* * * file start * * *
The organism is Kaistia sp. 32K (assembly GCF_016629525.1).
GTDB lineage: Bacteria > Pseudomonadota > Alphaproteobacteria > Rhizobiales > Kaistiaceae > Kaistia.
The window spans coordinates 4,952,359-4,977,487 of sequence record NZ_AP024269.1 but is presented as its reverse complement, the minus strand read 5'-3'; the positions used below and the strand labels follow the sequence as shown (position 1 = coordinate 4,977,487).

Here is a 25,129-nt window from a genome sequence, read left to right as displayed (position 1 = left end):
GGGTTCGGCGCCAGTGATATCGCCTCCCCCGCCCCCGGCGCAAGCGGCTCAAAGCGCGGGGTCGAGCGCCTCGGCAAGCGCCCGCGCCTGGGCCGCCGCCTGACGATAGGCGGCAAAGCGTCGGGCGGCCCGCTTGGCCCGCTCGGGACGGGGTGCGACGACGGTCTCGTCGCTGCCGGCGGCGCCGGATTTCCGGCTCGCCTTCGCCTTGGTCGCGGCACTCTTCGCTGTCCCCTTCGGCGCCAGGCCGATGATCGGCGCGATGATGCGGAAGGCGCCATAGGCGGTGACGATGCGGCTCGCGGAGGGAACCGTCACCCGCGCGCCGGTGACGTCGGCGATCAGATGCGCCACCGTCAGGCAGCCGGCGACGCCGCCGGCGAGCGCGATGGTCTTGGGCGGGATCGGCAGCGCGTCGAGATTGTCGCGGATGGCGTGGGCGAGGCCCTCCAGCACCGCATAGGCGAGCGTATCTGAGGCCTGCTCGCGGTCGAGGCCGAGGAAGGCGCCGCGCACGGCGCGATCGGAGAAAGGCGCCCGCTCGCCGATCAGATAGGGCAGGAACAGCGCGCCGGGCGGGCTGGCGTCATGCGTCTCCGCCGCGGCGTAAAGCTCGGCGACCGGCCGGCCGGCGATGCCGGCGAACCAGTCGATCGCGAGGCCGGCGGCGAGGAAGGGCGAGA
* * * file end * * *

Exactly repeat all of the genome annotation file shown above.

The organism is Kaistia sp. 32K (assembly GCF_016629525.1).
GTDB lineage: Bacteria > Pseudomonadota > Alphaproteobacteria > Rhizobiales > Kaistiaceae > Kaistia.
The window spans coordinates 4,952,359-4,977,487 of sequence record NZ_AP024269.1 but is presented as its reverse complement, the minus strand read 5'-3'; the positions used below and the strand labels follow the sequence as shown (position 1 = coordinate 4,977,487).

Here is a 25,129-nt window from a genome sequence, read left to right as displayed (position 1 = left end):
GGGTTCGGCGCCAGTGATATCGCCTCCCCCGCCCCCGGCGCAAGCGGCTCAAAGCGCGGGGTCGAGCGCCTCGGCAAGCGCCCGCGCCTGGGCCGCCGCCTGACGATAGGCGGCAAAGCGTCGGGCGGCCCGCTTGGCCCGCTCGGGACGGGGTGCGACGACGGTCTCGTCGCTGCCGGCGGCGCCGGATTTCCGGCTCGCCTTCGCCTTGGTCGCGGCACTCTTCGCTGTCCCCTTCGGCGCCAGGCCGATGATCGGCGCGATGATGCGGAAGGCGCCATAGGCGGTGACGATGCGGCTCGCGGAGGGAACCGTCACCCGCGCGCCGGTGACGTCGGCGATCAGATGCGCCACCGTCAGGCAGCCGGCGACGCCGCCGGCGAGCGCGATGGTCTTGGGCGGGATCGGCAGCGCGTCGAGATTGTCGCGGATGGCGTGGGCGAGGCCCTCCAGCACCGCATAGGCGAGCGTATCTGAGGCCTGCTCGCGGTCGAGGCCGAGGAAGGCGCCGCGCACGGCGCGATCGGAGAAAGGCGCCCGCTCGCCGATCAGATAGGGCAGGAACAGCGCGCCGGGCGGGCTGGCGTCATGCGTCTCCGCCGCGGCGTAAAGCTCGGCGACCGGCCGGCCGGCGATGCCGGCGAACCAGTCGATCGCGAGGCCGGCGGCGAGGAAGGGCGAGA